He certainly did play mandolin, but he performed with great style and wit. He taught me a lot about that interplay, that special communication among the musicians and between them and the audience – the shared appreciation that makes music so much fun. I first met Gord at a music camp quite a few years ago, and since then I’ve discovered that his influence on musicians around this region has been enormous. He’s already greatly missed.

Are there other musicians who have influenced the local music community?

I could name off quite a few but I wouldn’t want to miss anybody. Here in the Columbia Valley, I’ve had the privilege of playing with and listening to some of the best musicians I’ve ever encountered in my life. I consider it a further privilege to be part of this musical family. I’ve lived and played in lots of places – this is the best. Music is one of the main reasons I stay here.

Your group the Dry Gulch Ramblers has been playing together for about eight or nine years. What keeps you going?

I think it’s our strong musical understanding of each other. One time we didn’t get together for a stretch of about seven months. When we played again, it was as though we were never apart, we picked up and continued to grow. I have tremendous respect for the musicianship of the individuals in the band. I think we balance each other in what we bring. Lately we’ve been taking a different direction. Our lead guitar player Mark Fraser is adding in some electric guitar now. John McRobbie and I have been writing quite a few new tunes. We’ve enjoyed the process, and even the re-writing process, as we work out our arrangements. We hope to try out a few of our originals for the festival in July.

Is the planning all done for the festival?

Well, the line-up is complete and diverse. We have some headliners with strong connections to the Valley and, of course, lots of authentic local talent (see posters and website for the complete list). We have been getting great support from the RDEK and some of the granting agencies like CBT, CVArts, and the Columbia Valley Community Foundation, and from corporate and community sponsors. It’s been heartening to see that so many businesses want to jump on the band wagon, so to speak: BC Hydro, Kootenay Savings, the Radium Info Centre, John Wolfe Construction, Max Helmer Construction, Local View Printing, Palliser Printing, Casa Vino, Pip’s Country Store, Kicking Horse Coffee, Prestige Inn, Apple Tree Inn, Gables Motel, and Long & McQuade Music. And of course, since the beginning, we’ve appreciated the steadfast support of our ticket outlets: One Hour Photo, Pips, Skookum Service, Smoking Waters, Meet on Higher Ground, Brisco Store, Parson General Store, and Moon River Gallery. But the planning isn’t all done yet. Our organizing committee still has a few logistics details to wrap up during June, but we’re pleased with the progress so far, and we’re looking forward to a very exciting festival on July 7th. We’re adding some informal jams on Saturday night after hours, and a couple of music workshops with historical themes to tie in with the 100th Anniversary of Edgewater on Sunday morning, July 8th. As we finalize details, we’ll add news on the website, so check in at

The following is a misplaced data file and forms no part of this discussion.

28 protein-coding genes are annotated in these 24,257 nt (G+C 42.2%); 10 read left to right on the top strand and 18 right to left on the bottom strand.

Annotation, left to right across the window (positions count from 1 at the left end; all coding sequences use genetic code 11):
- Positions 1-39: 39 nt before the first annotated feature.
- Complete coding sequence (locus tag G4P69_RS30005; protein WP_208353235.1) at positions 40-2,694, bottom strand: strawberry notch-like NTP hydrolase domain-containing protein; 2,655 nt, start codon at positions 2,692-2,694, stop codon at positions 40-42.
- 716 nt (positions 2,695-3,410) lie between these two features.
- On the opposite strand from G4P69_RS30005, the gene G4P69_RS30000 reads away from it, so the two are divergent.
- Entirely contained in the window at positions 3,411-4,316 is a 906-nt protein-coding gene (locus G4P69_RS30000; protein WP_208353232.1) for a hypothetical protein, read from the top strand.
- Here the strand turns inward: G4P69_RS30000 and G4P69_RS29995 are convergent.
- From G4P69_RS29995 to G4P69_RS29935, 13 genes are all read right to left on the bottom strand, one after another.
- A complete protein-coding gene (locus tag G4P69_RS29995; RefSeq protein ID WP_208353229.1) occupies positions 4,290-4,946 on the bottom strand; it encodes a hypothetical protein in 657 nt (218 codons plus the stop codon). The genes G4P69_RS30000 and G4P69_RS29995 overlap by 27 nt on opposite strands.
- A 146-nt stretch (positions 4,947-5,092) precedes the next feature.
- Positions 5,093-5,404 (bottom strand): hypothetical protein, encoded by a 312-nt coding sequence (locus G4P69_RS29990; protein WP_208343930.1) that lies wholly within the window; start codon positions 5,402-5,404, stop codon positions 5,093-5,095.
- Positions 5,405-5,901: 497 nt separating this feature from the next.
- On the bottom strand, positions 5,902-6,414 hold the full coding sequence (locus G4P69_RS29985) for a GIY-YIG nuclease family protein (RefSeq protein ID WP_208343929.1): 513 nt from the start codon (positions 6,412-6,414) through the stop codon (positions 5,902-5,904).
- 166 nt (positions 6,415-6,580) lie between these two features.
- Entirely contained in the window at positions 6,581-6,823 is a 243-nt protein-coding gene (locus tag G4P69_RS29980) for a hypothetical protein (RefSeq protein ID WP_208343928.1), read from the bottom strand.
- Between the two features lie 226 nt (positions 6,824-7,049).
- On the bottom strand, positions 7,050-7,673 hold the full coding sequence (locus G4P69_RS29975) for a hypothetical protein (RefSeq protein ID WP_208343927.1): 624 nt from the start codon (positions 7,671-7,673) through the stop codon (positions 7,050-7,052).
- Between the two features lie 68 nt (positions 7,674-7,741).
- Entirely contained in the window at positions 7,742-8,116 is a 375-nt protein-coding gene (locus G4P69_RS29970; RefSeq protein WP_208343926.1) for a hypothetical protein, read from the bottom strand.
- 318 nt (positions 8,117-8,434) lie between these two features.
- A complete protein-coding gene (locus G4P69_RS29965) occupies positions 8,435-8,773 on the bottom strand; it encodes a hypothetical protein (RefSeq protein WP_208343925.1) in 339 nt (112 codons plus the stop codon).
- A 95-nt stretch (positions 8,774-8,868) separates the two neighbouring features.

***Music on Main is a summer concert series sponsored by the Village of Radium, the business community of Radium, and supported by various corporate and cultural organizations. It was developed under the leadership of Edgewater musician Scott Ivers who saw the potential and wanted his own bands to have more performance opportunities. Music on Main brings local and regional musicians to an outdoor main street stage. Musicians have a chance to earn some money and get their tunes out to an appreciative public who gather to listen, sing and dance in the streets. In its fifth year, Music on Main has grown to be a much anticipated sign of summer in the valley. Dozens of local performers have had a chance to get their work out there. Local audiences enjoy a free admission night out every week. It usually gets going on the Canada Day weekend and goes right through to Labour Day.